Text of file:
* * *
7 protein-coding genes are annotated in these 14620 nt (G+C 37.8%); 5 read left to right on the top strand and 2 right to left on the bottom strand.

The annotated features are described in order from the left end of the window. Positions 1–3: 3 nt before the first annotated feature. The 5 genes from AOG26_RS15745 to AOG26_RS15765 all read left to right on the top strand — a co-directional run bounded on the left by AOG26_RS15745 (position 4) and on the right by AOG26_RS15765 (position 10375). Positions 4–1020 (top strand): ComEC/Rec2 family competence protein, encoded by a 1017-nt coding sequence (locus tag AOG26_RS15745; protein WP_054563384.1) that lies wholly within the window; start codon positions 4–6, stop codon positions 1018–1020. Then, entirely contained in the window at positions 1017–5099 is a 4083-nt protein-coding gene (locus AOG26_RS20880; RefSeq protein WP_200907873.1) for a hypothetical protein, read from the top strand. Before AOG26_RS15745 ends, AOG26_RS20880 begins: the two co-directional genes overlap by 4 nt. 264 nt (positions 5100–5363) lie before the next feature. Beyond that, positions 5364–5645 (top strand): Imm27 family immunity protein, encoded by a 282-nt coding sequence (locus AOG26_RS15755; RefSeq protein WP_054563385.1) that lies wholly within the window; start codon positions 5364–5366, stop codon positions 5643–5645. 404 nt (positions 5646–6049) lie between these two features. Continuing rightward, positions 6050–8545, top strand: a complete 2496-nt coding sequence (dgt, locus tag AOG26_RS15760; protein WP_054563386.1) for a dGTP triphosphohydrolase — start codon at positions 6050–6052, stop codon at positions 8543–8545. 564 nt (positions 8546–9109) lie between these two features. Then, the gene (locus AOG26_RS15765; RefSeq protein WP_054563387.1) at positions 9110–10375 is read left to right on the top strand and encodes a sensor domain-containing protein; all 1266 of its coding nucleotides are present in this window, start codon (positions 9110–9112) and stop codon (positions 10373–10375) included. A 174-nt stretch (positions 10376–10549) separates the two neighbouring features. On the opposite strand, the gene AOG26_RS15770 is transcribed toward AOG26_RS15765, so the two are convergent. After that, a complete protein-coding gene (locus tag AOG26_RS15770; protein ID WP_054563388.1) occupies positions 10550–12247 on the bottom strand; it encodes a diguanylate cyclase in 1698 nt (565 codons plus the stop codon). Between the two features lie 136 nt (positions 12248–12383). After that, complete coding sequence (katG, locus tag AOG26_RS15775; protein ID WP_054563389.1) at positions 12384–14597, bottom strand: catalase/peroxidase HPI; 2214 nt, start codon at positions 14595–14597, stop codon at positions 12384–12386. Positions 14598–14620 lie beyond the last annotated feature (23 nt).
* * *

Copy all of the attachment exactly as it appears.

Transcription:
7 protein-coding genes are annotated in these 14620 nt (G+C 37.8%); 5 read left to right on the top strand and 2 right to left on the bottom strand.

The annotated features are described in order from the left end of the window. Positions 1–3: 3 nt before the first annotated feature. The 5 genes from AOG26_RS15745 to AOG26_RS15765 all read left to right on the top strand — a co-directional run bounded on the left by AOG26_RS15745 (position 4) and on the right by AOG26_RS15765 (position 10375). Positions 4–1020 (top strand): ComEC/Rec2 family competence protein, encoded by a 1017-nt coding sequence (locus tag AOG26_RS15745; protein WP_054563384.1) that lies wholly within the window; start codon positions 4–6, stop codon positions 1018–1020. Then, entirely contained in the window at positions 1017–5099 is a 4083-nt protein-coding gene (locus AOG26_RS20880; RefSeq protein WP_200907873.1) for a hypothetical protein, read from the top strand. Before AOG26_RS15745 ends, AOG26_RS20880 begins: the two co-directional genes overlap by 4 nt. 264 nt (positions 5100–5363) lie before the next feature. Beyond that, positions 5364–5645 (top strand): Imm27 family immunity protein, encoded by a 282-nt coding sequence (locus AOG26_RS15755; RefSeq protein WP_054563385.1) that lies wholly within the window; start codon positions 5364–5366, stop codon positions 5643–5645. 404 nt (positions 5646–6049) lie between these two features. Continuing rightward, positions 6050–8545, top strand: a complete 2496-nt coding sequence (dgt, locus tag AOG26_RS15760; protein WP_054563386.1) for a dGTP triphosphohydrolase — start codon at positions 6050–6052, stop codon at positions 8543–8545. 564 nt (positions 8546–9109) lie between these two features. Then, the gene (locus AOG26_RS15765; RefSeq protein WP_054563387.1) at positions 9110–10375 is read left to right on the top strand and encodes a sensor domain-containing protein; all 1266 of its coding nucleotides are present in this window, start codon (positions 9110–9112) and stop codon (positions 10373–10375) included. A 174-nt stretch (positions 10376–10549) separates the two neighbouring features. On the opposite strand, the gene AOG26_RS15770 is transcribed toward AOG26_RS15765, so the two are convergent. After that, a complete protein-coding gene (locus tag AOG26_RS15770; protein ID WP_054563388.1) occupies positions 10550–12247 on the bottom strand; it encodes a diguanylate cyclase in 1698 nt (565 codons plus the stop codon). Between the two features lie 136 nt (positions 12248–12383). After that, complete coding sequence (katG, locus tag AOG26_RS15775; protein ID WP_054563389.1) at positions 12384–14597, bottom strand: catalase/peroxidase HPI; 2214 nt, start codon at positions 14595–14597, stop codon at positions 12384–12386. Positions 14598–14620 lie beyond the last annotated feature (23 nt).